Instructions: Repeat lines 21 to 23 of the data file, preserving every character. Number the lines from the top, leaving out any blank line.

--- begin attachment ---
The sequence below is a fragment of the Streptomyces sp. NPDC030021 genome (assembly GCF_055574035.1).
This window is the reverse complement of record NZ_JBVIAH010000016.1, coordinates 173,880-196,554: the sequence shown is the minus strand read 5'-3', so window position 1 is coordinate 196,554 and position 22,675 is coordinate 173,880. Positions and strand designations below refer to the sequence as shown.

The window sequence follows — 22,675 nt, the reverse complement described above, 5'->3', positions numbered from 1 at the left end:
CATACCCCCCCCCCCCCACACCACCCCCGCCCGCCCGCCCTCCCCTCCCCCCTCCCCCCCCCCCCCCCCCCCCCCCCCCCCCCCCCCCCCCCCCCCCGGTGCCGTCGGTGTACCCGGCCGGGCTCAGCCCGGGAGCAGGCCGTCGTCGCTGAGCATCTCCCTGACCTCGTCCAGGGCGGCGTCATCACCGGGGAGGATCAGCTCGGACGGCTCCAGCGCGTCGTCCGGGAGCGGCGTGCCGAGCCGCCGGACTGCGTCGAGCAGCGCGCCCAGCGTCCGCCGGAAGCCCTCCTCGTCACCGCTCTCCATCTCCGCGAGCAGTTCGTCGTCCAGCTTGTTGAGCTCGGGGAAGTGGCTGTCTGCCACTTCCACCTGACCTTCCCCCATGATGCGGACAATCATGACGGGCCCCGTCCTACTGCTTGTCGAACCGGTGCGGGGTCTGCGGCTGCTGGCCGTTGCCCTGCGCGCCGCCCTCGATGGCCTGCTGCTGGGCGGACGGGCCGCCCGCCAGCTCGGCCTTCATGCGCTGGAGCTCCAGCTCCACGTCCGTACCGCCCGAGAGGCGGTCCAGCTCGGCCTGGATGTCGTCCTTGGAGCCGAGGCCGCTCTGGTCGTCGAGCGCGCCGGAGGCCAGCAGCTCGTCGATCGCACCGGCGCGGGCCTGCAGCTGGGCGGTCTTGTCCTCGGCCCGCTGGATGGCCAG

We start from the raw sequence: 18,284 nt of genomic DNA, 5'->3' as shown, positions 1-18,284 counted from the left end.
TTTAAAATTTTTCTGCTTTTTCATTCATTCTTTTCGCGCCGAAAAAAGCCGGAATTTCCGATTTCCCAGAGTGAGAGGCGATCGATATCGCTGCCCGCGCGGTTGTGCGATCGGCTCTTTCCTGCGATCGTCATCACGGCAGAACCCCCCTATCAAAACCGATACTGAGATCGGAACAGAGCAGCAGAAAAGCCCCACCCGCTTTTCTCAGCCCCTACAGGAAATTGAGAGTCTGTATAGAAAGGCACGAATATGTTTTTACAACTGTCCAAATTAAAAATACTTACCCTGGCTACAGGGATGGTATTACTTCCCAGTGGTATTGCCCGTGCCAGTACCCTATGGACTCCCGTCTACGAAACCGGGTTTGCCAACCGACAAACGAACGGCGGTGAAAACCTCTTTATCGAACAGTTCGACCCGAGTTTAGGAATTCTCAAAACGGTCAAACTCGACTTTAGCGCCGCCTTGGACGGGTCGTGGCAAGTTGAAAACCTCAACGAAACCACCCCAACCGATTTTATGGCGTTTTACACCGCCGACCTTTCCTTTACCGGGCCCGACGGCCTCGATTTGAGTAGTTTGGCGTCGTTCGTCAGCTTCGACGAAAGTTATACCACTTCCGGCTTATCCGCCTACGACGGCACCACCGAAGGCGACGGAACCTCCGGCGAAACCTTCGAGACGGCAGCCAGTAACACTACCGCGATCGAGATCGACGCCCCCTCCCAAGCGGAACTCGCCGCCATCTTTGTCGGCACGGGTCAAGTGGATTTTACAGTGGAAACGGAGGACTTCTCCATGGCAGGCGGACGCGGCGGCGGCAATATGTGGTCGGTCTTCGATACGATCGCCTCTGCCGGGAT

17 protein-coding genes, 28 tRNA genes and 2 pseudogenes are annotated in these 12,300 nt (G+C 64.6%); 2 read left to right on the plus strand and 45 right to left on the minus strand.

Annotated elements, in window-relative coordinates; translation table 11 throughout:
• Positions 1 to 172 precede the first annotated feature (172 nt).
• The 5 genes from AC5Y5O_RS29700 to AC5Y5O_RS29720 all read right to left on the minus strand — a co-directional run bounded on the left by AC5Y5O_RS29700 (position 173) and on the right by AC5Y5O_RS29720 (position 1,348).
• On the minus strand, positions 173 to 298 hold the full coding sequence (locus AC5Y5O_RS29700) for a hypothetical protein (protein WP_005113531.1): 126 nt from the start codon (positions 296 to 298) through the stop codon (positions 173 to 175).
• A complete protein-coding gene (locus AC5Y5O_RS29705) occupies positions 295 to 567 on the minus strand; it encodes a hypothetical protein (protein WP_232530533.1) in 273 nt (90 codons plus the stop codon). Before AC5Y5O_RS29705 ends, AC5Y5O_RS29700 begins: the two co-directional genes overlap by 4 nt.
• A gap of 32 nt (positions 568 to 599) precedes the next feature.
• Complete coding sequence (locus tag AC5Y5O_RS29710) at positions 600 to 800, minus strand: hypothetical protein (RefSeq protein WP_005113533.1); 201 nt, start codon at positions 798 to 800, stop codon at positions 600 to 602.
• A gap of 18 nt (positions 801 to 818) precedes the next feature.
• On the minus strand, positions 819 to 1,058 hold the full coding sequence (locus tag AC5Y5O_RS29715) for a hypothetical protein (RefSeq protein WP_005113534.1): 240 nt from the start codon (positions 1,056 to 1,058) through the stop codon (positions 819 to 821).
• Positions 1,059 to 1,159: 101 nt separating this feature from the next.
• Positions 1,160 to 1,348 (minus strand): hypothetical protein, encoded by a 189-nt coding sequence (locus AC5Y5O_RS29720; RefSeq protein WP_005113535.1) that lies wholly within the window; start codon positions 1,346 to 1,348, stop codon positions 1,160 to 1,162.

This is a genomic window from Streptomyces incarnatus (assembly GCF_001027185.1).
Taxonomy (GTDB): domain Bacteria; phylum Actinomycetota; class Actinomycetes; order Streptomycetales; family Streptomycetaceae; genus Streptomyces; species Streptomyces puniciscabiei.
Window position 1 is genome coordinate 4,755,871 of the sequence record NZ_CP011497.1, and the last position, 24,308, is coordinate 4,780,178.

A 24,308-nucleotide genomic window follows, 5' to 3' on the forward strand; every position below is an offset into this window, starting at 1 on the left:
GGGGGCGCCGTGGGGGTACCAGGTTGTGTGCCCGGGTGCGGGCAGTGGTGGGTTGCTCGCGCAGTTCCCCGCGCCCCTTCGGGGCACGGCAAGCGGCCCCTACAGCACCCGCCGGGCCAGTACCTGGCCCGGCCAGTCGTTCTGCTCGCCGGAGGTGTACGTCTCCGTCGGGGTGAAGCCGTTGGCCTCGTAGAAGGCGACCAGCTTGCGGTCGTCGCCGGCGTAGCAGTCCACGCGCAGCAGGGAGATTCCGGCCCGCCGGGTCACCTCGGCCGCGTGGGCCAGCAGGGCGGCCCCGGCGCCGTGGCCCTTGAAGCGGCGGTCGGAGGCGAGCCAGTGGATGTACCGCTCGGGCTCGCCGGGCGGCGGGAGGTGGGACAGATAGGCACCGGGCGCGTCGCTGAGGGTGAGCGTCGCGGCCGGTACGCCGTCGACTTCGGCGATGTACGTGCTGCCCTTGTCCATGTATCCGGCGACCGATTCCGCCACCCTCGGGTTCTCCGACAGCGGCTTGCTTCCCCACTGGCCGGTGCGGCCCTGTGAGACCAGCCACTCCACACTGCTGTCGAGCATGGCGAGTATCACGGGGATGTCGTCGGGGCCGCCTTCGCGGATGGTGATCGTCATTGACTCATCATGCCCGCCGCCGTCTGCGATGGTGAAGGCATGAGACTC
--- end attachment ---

Window position 1 is genome coordinate 4,755,871 of the sequence record NZ_CP011497.1, and the last position, 24,308, is coordinate 4,780,178.

A 24,308-nucleotide genomic window follows, 5' to 3' on the forward strand; every position below is an offset into this window, starting at 1 on the left:
GGGGGCGCCGTGGGGGTACCAGGTTGTGTGCCCGGGTGCGGGCAGTGGTGGGTTGCTCGCGCAGTTCCCCGCGCCCCTTCGGGGCACGGCAAGCGGCCCCTACAGCACCCGCCGGGCCAGTACCTGGCCCGGCCAGTCGTTCTGCTCGCCGGAGGTGTACGTCTCCGTCGGGGTGAAGCCGTTGGCCTCGTAGAAGGCGACCAGCTTGCGGTCGTCGCCGGCGTAGCAGTCCACGCGCAGCAGGGAGATTCCGGCCCGCCGGGTCACCTCGGCCGCGTGGGCCAGCAGGGCGGCCCCGGCGCCGTGGCCCTTGAAGCGGCGGTCGGAGGCGAGCCAGTGGATGTACCGCTCGGGCTCGCCGGGCGGCGGGAGGTGGGACAGATAGGCACCGGGCGCGTCGCTGAGGGTGAGCGTCGCGGCCGGTACGCCGTCGACTTCGGCGATGTACGTGCTGCCCTTGTCCATGTATCCGGCGACCGATTCCGCCACCCTCGGGTTCTCCGACAGCGGCTTGCTTCCCCACTGGCCGGTGCGGCCCTGTGAGACCAGCCACTCCACACTGCTGTCGAGCATGGCGAGTATCACGGGGATGTCGTCGGGGCCGCCTTCGCGGATGGTGATCGTCATTGACTCATCATGCCCGCCGCCGTCTGCGATGGTGAAGGCATGAGACTC